• 1960
  • 1961
  • 1962
  • 1963
  • 1964
  • 1965
  • 1966
  • 1967
  • 1968
  • 1969
  • 1970
  • 1970
  • 1971
  • 1972
  • 1973
  • 1974
  • 1975
  • 1976
  • 1977
  • 1978
  • 1979
  • 1980

Collections —Woman / Accessories

Spring / Summer — 1984

Press Release

Prêt-à-porter Collection

“Sinuous but with irony, serious but winking, a flash of humour… I should like to say welcome back to this woman for whom I have designed the collection. She has been my accomplice during my travels, she has shared discoveries of climate and of colors, she has been thrilled by the same adventures. She is free and knowledgable… She wears the simplest of forms, but she cinches them on the hips, an ultra-wide stitched sash, which sketches her silhouette and suggests feline movements. As a form of security, she chooses a mannish jacket, in order to identify herself in a “classic,” then she belies it with an enormous spotted cravat which serves as a top also. And she amuses herself by shuffling the cards… She slips on pullovers with the dizziest of plunges, alternating the long-long (80 centimeters) with the long which covers the knee… Rather like the companion of Dennis Finch-Hutton, the great hunter, a little like the protagonist of one of Frank Sinatra’s songs, “The Lady is a Tramp.” She has this vagabond taste in mixing pieces and objets trouvés, which she learnt to appreciate in India or in Africa… But depurated, filtered. In a certain sense purified”.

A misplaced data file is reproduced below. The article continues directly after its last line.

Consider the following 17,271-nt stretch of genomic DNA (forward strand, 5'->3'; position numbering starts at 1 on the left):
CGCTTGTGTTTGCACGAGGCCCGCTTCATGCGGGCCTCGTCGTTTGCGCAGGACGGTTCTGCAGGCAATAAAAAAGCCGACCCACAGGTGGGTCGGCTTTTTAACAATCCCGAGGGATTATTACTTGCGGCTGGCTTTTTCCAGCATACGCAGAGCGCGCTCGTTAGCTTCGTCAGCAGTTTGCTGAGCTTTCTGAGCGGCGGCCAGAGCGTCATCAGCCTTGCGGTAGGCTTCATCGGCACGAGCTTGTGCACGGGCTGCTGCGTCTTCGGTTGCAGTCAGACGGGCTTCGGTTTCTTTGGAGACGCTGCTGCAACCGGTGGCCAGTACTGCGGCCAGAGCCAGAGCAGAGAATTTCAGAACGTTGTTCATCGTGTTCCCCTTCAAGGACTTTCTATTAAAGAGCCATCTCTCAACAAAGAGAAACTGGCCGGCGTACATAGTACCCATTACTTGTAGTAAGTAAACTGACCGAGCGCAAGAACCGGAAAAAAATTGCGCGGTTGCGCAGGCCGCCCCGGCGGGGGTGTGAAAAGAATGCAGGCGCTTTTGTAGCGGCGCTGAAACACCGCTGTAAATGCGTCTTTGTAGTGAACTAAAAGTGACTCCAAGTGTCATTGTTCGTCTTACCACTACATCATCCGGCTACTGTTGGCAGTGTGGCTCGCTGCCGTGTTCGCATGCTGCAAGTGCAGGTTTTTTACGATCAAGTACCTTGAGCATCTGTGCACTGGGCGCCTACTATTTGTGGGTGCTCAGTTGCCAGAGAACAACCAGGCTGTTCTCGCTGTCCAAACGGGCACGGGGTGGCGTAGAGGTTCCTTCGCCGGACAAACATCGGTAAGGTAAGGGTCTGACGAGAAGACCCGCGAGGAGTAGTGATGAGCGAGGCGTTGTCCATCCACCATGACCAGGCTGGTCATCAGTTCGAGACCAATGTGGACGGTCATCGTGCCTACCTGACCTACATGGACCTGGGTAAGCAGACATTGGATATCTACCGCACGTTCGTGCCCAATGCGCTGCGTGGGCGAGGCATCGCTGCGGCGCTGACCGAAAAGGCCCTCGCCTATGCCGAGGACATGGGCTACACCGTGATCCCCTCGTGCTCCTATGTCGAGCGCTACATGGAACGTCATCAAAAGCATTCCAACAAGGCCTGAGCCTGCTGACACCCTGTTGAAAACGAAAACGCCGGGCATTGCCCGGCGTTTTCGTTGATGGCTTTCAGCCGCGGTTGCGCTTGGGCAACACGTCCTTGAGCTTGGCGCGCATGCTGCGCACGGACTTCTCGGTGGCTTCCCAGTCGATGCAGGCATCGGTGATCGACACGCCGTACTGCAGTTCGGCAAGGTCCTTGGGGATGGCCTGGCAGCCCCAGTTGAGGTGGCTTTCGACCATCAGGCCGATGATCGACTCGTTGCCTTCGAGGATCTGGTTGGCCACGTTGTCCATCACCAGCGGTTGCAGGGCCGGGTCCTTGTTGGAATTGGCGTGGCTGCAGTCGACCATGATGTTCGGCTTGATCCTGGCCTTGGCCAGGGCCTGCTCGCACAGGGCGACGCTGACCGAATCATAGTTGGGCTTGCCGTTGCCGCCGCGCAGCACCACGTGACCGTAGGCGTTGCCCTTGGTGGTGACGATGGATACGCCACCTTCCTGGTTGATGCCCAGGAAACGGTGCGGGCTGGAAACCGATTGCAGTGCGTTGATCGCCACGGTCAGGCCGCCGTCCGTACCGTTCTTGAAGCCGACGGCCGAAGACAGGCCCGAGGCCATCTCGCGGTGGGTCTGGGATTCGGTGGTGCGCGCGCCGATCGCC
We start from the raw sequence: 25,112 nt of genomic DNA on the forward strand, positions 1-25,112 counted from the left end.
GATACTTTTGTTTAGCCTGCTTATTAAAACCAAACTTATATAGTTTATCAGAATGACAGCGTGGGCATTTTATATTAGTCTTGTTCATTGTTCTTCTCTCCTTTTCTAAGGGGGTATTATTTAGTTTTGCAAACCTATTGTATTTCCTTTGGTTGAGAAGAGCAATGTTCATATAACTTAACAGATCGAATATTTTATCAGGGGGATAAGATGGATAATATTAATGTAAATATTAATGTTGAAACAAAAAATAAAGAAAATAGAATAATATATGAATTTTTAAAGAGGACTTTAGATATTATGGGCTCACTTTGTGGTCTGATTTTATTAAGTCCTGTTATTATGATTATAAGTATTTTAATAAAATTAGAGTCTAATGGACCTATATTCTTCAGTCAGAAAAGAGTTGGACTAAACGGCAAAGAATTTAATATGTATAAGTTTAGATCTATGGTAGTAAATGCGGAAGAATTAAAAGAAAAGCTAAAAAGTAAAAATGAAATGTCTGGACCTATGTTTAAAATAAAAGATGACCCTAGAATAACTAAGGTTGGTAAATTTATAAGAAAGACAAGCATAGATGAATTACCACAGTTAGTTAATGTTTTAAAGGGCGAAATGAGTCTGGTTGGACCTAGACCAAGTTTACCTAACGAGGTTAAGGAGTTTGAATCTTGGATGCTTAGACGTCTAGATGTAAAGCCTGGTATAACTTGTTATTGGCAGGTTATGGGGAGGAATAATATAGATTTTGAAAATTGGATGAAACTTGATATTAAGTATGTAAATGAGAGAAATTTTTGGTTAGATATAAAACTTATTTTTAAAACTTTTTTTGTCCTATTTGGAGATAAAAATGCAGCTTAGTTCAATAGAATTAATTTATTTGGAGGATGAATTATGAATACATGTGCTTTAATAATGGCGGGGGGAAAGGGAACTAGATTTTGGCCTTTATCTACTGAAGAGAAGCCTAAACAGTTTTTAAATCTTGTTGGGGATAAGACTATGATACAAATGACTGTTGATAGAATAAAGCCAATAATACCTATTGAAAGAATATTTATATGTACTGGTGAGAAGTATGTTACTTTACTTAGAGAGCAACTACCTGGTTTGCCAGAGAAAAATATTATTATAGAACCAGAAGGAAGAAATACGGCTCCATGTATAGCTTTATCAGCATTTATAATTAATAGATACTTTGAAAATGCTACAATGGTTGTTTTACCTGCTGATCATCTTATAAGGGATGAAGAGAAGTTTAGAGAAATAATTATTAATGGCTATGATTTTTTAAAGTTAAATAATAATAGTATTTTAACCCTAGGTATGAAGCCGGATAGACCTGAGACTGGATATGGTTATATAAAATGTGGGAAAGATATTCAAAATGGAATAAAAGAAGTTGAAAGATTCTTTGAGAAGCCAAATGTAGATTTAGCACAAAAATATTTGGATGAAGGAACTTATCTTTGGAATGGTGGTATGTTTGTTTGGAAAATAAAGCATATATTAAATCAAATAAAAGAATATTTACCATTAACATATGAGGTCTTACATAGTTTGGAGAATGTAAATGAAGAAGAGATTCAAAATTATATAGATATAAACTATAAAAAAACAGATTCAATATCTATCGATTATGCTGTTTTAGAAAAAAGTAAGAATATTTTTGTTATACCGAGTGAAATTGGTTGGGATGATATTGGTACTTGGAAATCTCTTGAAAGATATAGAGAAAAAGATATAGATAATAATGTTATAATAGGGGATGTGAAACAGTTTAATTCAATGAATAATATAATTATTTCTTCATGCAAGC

(Notes from a conversation with Gianfranco Ferré in 26 september ’83)

Finding new ideas and new words for clothes:

The draperies. These are an unexpected solution for a collar, now on the back, now on the breast: a mysteriously tubular turn-back weakening the T-form, simple and straight, of the dresses, while often flat laces, like braces, form a lattice and camouflage the neckline.

The tank tops. Instead of shirts, but unusual, bizarre. Well-constructed with bias cuts, sashes, pleats, avoiding too much searching of design for design’s sake.

The double. One cannot believe one’s own eyes: a silk lining which freely moves under a pilot jacket. A blazer, important shoulders, distinctive belt, which is mirrored in a duster-style oversize jacket. A blouse-jacket, loose and light, worn under a photocopied jacket-jacket.

The trench. It is a piece of clothing, a belt, a situation: a garment in gabardine with a skirt both outlined and evasive, ample lapels, and a 15 centimeter-wide belt cinching the waist.

The T-shirt. Long, ample, in suede, with tricot border more than a handspan wide, which folded shows contrasting hues.

The Ascot type jacket. In little checks, grisaille, herringbone, with an allusive gilet and a skirt in a tie pattern just brushing the ankles (but for the evening).

The pyjamas. Languor, softness, aestheticism of the double white marocain jacket, of the satin tank top, of the loose pants, enhanced by an ultra-elegant cummerbund at the waist.

The lightness. Almost a programmed demonstration: against all that which is rigid, heavy, stiff. The gauzes are airy, the shantung is impalpable, the wool crepoline is very thin (while the touch, deceptive, suggests body and substance), the doubleface crepe de chine imitates an effect of mannish stripes, the featherweight gabardine, unlined, is joined to a silky nappa, shirt type.

La Revue Nègre and a vague Joséphine Baker allure, when she was the rage of the music-halls and all Paris discovered black art and music. Positive and negative Bengal patterns reaching by grades a dusty blue, the blue which is mixed with stone grey and violet. The ranges of putty, fuchsia, orange, coral in the cold shades of vegetable dyed silk.

“I love the principle which disciplines emotion”.

Georges Braque